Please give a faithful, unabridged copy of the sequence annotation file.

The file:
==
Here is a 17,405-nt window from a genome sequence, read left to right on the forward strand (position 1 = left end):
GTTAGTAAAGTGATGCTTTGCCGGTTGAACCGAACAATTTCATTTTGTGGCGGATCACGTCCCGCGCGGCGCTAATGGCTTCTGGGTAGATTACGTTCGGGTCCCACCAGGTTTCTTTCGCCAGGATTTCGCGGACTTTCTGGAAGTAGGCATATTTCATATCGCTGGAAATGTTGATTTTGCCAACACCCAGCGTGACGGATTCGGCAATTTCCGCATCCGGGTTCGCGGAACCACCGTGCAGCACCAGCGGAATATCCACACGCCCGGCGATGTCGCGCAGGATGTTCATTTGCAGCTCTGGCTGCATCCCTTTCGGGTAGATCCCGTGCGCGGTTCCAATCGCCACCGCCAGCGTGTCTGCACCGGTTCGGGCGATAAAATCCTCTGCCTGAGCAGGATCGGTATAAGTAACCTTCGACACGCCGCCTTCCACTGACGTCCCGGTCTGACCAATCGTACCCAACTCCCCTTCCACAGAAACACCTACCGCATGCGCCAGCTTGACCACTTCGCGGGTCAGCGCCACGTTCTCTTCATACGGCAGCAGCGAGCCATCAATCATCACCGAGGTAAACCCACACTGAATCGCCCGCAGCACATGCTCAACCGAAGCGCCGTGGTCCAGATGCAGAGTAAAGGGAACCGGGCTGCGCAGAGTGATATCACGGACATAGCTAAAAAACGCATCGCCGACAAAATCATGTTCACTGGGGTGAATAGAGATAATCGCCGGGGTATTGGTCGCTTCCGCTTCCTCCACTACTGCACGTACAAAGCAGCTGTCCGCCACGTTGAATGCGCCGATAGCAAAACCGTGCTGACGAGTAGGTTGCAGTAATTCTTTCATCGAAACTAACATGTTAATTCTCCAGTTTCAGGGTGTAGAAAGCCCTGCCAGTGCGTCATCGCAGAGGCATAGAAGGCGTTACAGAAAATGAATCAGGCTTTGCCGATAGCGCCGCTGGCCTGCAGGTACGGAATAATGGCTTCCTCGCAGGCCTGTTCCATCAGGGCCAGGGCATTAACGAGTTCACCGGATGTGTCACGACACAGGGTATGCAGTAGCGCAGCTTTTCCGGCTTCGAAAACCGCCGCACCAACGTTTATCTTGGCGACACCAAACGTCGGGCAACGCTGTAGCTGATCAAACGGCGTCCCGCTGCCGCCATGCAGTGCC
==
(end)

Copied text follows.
Here is a 17,405-nt window from a genome sequence, read left to right on the forward strand (position 1 = left end):
GTTAGTAAAGTGATGCTTTGCCGGTTGAACCGAACAATTTCATTTTGTGGCGGATCACGTCCCGCGCGGCGCTAATGGCTTCTGGGTAGATTACGTTCGGGTCCCACCAGGTTTCTTTCGCCAGGATTTCGCGGACTTTCTGGAAGTAGGCATATTTCATATCGCTGGAAATGTTGATTTTGCCAACACCCAGCGTGACGGATTCGGCAATTTCCGCATCCGGGTTCGCGGAACCACCGTGCAGCACCAGCGGAATATCCACACGCCCGGCGATGTCGCGCAGGATGTTCATTTGCAGCTCTGGCTGCATCCCTTTCGGGTAGATCCCGTGCGCGGTTCCAATCGCCACCGCCAGCGTGTCTGCACCGGTTCGGGCGATAAAATCCTCTGCCTGAGCAGGATCGGTATAAGTAACCTTCGACACGCCGCCTTCCACTGACGTCCCGGTCTGACCAATCGTACCCAACTCCCCTTCCACAGAAACACCTACCGCATGCGCCAGCTTGACCACTTCGCGGGTCAGCGCCACGTTCTCTTCATACGGCAGCAGCGAGCCATCAATCATCACCGAGGTAAACCCACACTGAATCGCCCGCAGCACATGCTCAACCGAAGCGCCGTGGTCCAGATGCAGAGTAAAGGGAACCGGGCTGCGCAGAGTGATATCACGGACATAGCTAAAAAACGCATCGCCGACAAAATCATGTTCACTGGGGTGAATAGAGATAATCGCCGGGGTATTGGTCGCTTCCGCTTCCTCCACTACTGCACGTACAAAGCAGCTGTCCGCCACGTTGAATGCGCCGATAGCAAAACCGTGCTGACGAGTAGGTTGCAGTAATTCTTTCATCGAAACTAACATGTTAATTCTCCAGTTTCAGGGTGTAGAAAGCCCTGCCAGTGCGTCATCGCAGAGGCATAGAAGGCGTTACAGAAAATGAATCAGGCTTTGCCGATAGCGCCGCTGGCCTGCAGGTACGGAATAATGGCTTCCTCGCAGGCCTGTTCCATCAGGGCCAGGGCATTAACGAGTTCACCGGATGTGTCACGACACAGGGTATGCAGTAGCGCAGCTTTTCCGGCTTCGAAAACCGCCGCACCAACGTTTATCTTGGCGACACCAAACGTCGGGCAACGCTGTAGCTGATCAAACGGCGTCCCGCTGCCGCCATGCAGTGCC